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Clabber Milk – What It Is, Why You Should Eat It, and How To Make It

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What is clabber milk?

Clabber milk is a naturally fermented milk product that can be eaten raw or used in recipes. It also has a little leavening power all on its own, so it’s great to add to baked goods.

A glass jar of clabber milk with text overlay.

Raw cow’s milk is full of naturally occurring beneficial lactic acid bacteria. When that bacteria is supported with a warm environment, it will ferment the milk and create something like a cross between yogurt and kefir. Eventually, if left to ferment long enough, the clabber milk will separate into curds and whey.

Fermenting or souring milk is VERY different than having milk spoil. Spoiled milk only occurs if the beneficial bacteria found in clean raw cow’s milk have been killed by pasteurization, thus allowing mold spores or other contaminants to flourish.

In a fermented milk product, the lactic acid bacteria have soured the milk with the lactic acids they produce while consuming lactose. The higher acidity keeps other microbes that can be harmful to humans from growing. It is very important that you use only high-quality raw milk from clean grass-fed cows when making clabber milk.

A bowl of clabber milk with honey and crackers.

Clabber milk with honey

Why Should I Eat Clabber Milk?

In Harold McGee’s book “On Food and Cooking, The Science and Lore of the Kitchen” he elaborates on “The Health Benefits of Fermented Milks,” stating:

The standard industrial yogurt and buttermilk bacteria are specialized to grow well in milk and can’t survive inside the human body. But other bacteria found in traditional, spontaneously fermented milk-Lactobacillus fermentum, L. casei, and L. brevis, for example-as well as L. planetarium from pickled vegetables, and the intestinal native L. acidophilus, do take up residence in us. articular strains of these bacteria vPariously adhere to and shield the intestinal wall, secrete antibacterial compounds, boost the body’s immune response to particular disease microbes, dismantle cholesterol and cholesterol-consuming bile acids, and reduce the production of potential carcinogens.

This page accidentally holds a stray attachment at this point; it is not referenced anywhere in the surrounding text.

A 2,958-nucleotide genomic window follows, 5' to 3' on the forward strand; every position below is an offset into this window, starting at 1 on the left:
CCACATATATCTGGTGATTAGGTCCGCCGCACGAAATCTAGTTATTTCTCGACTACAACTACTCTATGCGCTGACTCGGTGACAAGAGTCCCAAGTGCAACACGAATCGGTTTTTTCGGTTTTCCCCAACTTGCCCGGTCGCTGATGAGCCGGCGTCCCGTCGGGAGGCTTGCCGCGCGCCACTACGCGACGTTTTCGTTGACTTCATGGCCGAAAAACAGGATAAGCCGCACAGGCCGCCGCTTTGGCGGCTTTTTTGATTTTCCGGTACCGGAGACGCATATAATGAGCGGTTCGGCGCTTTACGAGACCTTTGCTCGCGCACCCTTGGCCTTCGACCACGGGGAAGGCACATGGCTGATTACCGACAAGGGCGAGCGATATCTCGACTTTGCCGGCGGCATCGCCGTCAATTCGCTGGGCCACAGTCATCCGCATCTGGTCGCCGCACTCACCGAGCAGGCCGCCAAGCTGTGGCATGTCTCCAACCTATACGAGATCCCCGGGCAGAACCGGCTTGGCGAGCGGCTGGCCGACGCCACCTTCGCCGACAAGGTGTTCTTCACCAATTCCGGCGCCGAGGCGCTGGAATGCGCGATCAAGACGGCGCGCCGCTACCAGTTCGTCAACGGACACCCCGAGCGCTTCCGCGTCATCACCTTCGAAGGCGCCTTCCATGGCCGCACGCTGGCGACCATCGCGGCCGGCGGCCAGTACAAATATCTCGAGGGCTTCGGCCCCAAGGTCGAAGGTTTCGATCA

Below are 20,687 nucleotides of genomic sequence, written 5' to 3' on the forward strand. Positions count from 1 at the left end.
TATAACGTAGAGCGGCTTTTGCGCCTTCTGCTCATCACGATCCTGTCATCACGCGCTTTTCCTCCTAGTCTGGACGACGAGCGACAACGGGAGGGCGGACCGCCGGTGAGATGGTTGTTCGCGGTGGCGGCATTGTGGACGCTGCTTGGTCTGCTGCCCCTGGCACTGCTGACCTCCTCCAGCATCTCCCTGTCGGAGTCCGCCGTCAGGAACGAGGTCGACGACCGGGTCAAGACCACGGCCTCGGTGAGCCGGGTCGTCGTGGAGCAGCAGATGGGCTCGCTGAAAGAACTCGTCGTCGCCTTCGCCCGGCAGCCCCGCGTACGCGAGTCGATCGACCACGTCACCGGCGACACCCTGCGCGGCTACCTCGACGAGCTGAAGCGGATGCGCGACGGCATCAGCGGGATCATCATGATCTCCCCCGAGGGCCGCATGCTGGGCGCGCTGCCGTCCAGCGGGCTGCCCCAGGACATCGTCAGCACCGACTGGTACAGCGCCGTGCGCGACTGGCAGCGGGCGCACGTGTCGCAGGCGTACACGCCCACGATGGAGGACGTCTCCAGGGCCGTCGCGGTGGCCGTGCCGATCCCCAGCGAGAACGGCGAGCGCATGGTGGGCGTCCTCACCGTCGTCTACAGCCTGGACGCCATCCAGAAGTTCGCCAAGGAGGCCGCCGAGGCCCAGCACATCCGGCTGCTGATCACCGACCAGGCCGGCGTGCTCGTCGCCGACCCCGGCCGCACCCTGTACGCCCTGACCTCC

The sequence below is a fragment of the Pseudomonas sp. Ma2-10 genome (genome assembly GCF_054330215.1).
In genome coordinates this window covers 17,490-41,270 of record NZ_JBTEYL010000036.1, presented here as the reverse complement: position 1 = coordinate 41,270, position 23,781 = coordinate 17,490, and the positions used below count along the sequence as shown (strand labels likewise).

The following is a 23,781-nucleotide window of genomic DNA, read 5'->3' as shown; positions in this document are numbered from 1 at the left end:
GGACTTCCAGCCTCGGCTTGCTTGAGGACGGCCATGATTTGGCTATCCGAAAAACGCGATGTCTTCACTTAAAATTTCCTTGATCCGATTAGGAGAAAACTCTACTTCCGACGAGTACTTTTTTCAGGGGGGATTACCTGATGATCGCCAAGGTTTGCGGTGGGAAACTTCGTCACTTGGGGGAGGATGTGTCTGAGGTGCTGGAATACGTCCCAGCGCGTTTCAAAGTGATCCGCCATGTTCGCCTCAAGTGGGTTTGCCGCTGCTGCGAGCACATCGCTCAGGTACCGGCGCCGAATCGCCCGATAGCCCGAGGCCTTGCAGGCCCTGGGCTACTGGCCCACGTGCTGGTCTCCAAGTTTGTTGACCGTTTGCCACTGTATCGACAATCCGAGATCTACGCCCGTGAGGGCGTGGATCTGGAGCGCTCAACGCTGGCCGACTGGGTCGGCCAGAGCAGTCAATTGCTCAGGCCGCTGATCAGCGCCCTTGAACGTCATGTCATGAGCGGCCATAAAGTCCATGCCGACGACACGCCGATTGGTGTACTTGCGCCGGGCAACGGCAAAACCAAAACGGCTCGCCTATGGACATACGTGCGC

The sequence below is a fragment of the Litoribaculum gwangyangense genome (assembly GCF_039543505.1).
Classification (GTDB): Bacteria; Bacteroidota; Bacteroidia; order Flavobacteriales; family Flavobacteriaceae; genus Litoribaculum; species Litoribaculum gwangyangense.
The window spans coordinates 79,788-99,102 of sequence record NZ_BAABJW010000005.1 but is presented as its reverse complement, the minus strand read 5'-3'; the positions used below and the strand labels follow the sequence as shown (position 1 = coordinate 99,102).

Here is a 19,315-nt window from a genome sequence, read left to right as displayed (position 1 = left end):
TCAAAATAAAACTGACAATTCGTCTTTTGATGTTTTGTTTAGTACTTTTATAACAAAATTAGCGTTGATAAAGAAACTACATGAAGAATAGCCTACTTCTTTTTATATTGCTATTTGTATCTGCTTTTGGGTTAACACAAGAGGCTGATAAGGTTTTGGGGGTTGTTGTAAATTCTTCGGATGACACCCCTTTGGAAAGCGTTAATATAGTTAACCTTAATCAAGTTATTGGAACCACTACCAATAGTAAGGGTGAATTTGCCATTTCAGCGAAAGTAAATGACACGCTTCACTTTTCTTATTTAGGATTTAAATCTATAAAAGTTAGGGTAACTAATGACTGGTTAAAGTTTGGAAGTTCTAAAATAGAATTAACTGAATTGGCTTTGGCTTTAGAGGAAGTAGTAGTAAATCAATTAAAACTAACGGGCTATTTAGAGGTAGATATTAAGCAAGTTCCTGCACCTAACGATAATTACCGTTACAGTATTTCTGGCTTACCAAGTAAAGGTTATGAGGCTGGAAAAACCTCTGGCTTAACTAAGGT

Mr. McGee makes a good case for eating a variety of fermented foods other than commercially produced products.

Making Clabber Milk

The process is very simple.

Start by sterilizing a glass jar and lid in boiling water. To do so, fill your jar with hot tap water to avoid shattering the glass with the heat difference. Add the lid directly to the pan of boiling water, empty the jar of the warm water and pour boiling water into the warmed jar, and let it sit for a few minutes. Empty the jar and air dry the lid and jar on a clean towel. Let the jar and lid cool completely before using.

Add the raw milk to the sterilized jar and secure the lid loosely.

Ferment the raw milk at room temperature until the milk sours and starts to separate. This can take between 1 to 5 days depending on the age of the milk, the temperature in your home, and the natural bacteria in the milk itself.

When the clabber has solidified it can then be skimmed off the clotted cream, used for baking, eaten like yogurt, or strained to separate the curds from the whey.

After straining the clabber, the whey can be used as a starter for any lacto-fermented project from veggies to grains, and is especially useful for starting a new batch of clabber milk. Using a tablespoon of clabber whey in the new batch of milk will speed the fermentation process along considerably. The curds will thicken and sweeten with straining and take on a cream cheese-like texture.